Majority rule and Minority rights: Does companies Act 2013 balance the equation
In corporate world, all democratic choices and control of a organization are made with the majority rule that is deemed to be truthful and justified. The majority rule of decision making, quite often than not overlooks the views of minority shareholders. Majority power has exquisite importance in the running of a corporation and the “Courts will now not generally interfere at the instance of the shareholder in matters of internal management.
It follows that the general public of the participants enjoy the splendid authority to exercising the powers of the organisation and commonly to govern its affairs and the minority shareholders must concede to most people choice. This, however, may result in a opportunity that the individuals having majority vote may additionally have a tendency to be oppressive towards the minority shareholders misusing their majority strength.
To overcome this problem faced by the minority, the Companies Act, 2013 came up with the solution to tackle the problems which are usually faced by the minority shareholders.
According to section 47 of the companies act, 2013, holding any equity shares shall have a proper to vote in respect of such capital on every decision placed before the company. Member’s proper to vote is recognized because the proper of assets and the shareholder can also workout it as he thinks in shape consistent with his interest and preference. A special resolution requires a majority of 3/4th of these votes at the meeting. consequently, wherein the act or the articles require a unique resolution for any cause, a 3/4th majority is important and a simple majority isn’t sufficient. The resolution of a majority of shareholders handed at a duly convened and held general meeting, upon any question with which the business enterprise is legally competent to deal, is binding upon the minority and consequently upon the company.
The Principle of Non-Interference (RULE IN FOSS V. HARBOTTLE)
The principle that the will of the majority should prevail over the will of the minority in matters of internal administration of the company was founded in the case of Foss v. Harbottle which is today known as the rule in Foss v. Harbottle.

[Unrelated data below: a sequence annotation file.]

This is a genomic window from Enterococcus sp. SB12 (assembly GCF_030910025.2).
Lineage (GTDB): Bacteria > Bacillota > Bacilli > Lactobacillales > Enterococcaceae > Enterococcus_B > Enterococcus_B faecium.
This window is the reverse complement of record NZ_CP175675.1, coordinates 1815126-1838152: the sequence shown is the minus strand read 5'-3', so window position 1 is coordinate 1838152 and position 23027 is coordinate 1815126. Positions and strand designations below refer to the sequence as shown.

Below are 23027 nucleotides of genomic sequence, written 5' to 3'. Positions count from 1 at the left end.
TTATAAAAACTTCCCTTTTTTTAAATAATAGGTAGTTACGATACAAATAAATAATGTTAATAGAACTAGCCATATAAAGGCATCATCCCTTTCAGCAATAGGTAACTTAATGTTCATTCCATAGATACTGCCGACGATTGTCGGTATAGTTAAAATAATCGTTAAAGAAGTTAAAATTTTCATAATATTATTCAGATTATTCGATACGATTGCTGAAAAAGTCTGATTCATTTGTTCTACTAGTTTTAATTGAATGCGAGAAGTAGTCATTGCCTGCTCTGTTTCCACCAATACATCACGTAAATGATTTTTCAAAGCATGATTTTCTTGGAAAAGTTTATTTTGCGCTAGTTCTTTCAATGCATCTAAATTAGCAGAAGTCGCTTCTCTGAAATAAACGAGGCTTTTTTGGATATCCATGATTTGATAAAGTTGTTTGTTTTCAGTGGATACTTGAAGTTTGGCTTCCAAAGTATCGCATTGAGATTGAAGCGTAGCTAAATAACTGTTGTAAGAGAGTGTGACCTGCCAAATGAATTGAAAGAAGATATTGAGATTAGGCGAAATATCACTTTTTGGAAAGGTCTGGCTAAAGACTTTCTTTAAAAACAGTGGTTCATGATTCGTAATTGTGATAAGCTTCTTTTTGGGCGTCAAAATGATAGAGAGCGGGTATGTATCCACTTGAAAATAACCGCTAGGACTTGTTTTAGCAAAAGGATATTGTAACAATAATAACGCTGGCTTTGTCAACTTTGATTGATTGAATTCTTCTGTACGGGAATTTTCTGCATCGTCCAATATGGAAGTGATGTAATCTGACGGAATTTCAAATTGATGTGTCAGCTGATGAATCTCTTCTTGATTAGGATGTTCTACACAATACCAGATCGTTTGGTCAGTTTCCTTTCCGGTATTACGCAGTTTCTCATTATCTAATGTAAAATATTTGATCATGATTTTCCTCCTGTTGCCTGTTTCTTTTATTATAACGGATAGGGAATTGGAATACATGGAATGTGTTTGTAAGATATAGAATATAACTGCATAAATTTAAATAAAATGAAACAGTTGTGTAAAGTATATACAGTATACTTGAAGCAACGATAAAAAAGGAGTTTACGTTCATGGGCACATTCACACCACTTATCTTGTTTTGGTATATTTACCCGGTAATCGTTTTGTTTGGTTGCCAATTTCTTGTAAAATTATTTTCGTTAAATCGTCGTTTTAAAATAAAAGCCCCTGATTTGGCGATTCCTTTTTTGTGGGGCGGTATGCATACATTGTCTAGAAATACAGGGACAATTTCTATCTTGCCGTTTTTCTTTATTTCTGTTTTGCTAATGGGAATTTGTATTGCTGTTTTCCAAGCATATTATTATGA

According to this principle, the courts will not, intervene at the instance of the shareholders, in the management of a company it’s direct so long as they are acting within the powers conferred on them by the articles of the company.
In nutshell, the company cannot confirm, Any act which is ultra vires the company or illegal, Any act which is fraud on the minority, Any act passed with simple majority which requires special majority, Any wrong act done by those who are in control, Any act infringes the personal membership rights, Any act which amounts to breach of duty by directors, Any act which amounts to oppression of minority or mismanagement of the company.
Rights of Minority
Many provisions of Companies Act, 2013 deals with the situations where minority shareholders rights have been protected and the same can be divided into various major heads.
Oppression and Mismanagement
In Companies Act, 1956, the protection for the minority shareholders from oppression and mismanagement have been provided under section 397 (An Application to be made to company law board for relief in cases of oppression) and 398 (An Application to be made to company law board for relief in cases of oppression).
therefore, right to apply to the company board for the oppression and mismanagement is provided under the section 399, that is, meeting 10% of shareholding or hundred members or one-fifth members limit. however, relevant government under their discretionary powers has allowed any numbers of shareholders to apply for the company board for the relief under Sections 397 and 398. Whereas, on the other hand, under Companies Act, 2013, the relief from the oppression and mismanagement has been provided under Section 241-246.
in addition, under the section 245, companies Act, 2013, the new concept of class action has been introduced which was non-existent in companies Act, 1956 wherein it provides for class movement suits to be instituted against the company as well as towards the auditors of the company.
Protection of Minority Shareholders – Steps taken by companies
Piggy Backing – This provision states that if the majority sells their shares then the minority shareholder right has to be included in the deal. Moreover, “Piggy Backing” requires the party to consider the purchase of the business to sell 100 percent of the outstanding shares. To ensure the compulsory provisions of the minority shareholders.
while a company can establish a proper balance between its majority & minority shareholders then obviously the company runs smoothly which results increase in profit. both of these shareholders are internal stakeholder in which the whole company functioning with the aid of them. So it is very crucial to a company to maintain its own internal environment to function properly. 
Author Details: Deepali Kir
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